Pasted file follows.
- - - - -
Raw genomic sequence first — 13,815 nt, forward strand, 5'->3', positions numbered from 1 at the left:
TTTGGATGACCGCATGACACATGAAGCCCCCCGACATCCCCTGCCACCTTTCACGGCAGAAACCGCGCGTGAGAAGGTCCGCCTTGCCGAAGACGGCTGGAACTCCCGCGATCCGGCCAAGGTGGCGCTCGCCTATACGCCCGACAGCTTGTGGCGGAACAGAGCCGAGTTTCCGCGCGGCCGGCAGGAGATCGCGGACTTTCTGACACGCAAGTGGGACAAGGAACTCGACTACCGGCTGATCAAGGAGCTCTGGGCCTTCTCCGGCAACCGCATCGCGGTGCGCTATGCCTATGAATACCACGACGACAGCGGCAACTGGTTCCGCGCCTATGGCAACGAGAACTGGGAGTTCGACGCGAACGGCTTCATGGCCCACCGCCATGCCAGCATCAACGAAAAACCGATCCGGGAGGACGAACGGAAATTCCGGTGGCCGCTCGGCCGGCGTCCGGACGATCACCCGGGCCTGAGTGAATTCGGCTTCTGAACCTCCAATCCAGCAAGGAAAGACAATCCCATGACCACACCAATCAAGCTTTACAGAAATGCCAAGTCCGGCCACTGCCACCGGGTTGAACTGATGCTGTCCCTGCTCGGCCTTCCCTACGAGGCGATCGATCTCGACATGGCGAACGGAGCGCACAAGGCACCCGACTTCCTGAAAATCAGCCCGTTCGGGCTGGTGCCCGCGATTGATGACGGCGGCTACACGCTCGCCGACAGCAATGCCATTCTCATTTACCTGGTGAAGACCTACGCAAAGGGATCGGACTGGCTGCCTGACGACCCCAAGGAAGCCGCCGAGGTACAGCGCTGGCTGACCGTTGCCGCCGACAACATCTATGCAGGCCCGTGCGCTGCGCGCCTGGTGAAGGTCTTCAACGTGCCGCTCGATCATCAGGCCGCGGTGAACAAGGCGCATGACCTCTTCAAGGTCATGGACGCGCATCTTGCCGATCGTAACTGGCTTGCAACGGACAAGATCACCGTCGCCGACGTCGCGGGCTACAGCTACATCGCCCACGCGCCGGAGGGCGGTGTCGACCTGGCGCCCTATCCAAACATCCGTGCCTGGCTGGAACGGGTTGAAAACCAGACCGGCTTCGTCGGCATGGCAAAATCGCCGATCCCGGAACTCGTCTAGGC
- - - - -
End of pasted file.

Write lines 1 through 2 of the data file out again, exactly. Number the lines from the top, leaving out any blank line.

Raw genomic sequence first — 13,815 nt, forward strand, 5'->3', positions numbered from 1 at the left:
TTTGGATGACCGCATGACACATGAAGCCCCCCGACATCCCCTGCCACCTTTCACGGCAGAAACCGCGCGTGAGAAGGTCCGCCTTGCCGAAGACGGCTGGAACTCCCGCGATCCGGCCAAGGTGGCGCTCGCCTATACGCCCGACAGCTTGTGGCGGAACAGAGCCGAGTTTCCGCGCGGCCGGCAGGAGATCGCGGACTTTCTGACACGCAAGTGGGACAAGGAACTCGACTACCGGCTGATCAAGGAGCTCTGGGCCTTCTCCGGCAACCGCATCGCGGTGCGCTATGCCTATGAATACCACGACGACAGCGGCAACTGGTTCCGCGCCTATGGCAACGAGAACTGGGAGTTCGACGCGAACGGCTTCATGGCCCACCGCCATGCCAGCATCAACGAAAAACCGATCCGGGAGGACGAACGGAAATTCCGGTGGCCGCTCGGCCGGCGTCCGGACGATCACCCGGGCCTGAGTGAATTCGGCTTCTGAACCTCCAATCCAGCAAGGAAAGACAATCCCATGACCACACCAATCAAGCTTTACAGAAATGCCAAGTCCGGCCACTGCCACCGGGTTGAACTGATGCTGTCCCTGCTCGGCCTTCCCTACGAGGCGATCGATCTCGACATGGCGAACGGAGCGCACAAGGCACCCGACTTCCTGAAAATCAGCCCGTTCGGGCTGGTGCCCGCGATTGATGACGGCGGCTACACGCTCGCCGACAGCAATGCCATTCTCATTTACCTGGTGAAGACCTACGCAAAGGGATCGGACTGGCTGCCTGACGACCCCAAGGAAGCCGCCGAGGTACAGCGCTGGCTGACCGTTGCCGCCGACAACATCTATGCAGGCCCGTGCGCTGCGCGCCTGGTGAAGGTCTTCAACGTGCCGCTCGATCATCAGGCCGCGGTGAACAAGGCGCATGACCTCTTCAAGGTCATGGACGCGCATCTTGCCGATCGTAACTGGCTTGCAACGGACAAGATCACCGTCGCCGACGTCGCGGGCTACAGCTACATCGCCCACGCGCCGGAGGGCGGTGTCGACCTGGCGCCCTATCCAAACATCCGTGCCTGGCTGGAACGGGTTGAAAACCAGACCGGCTTCGTCGGCATGGCAAAATCGCCGATCCCGGAACTCGTCTAGGC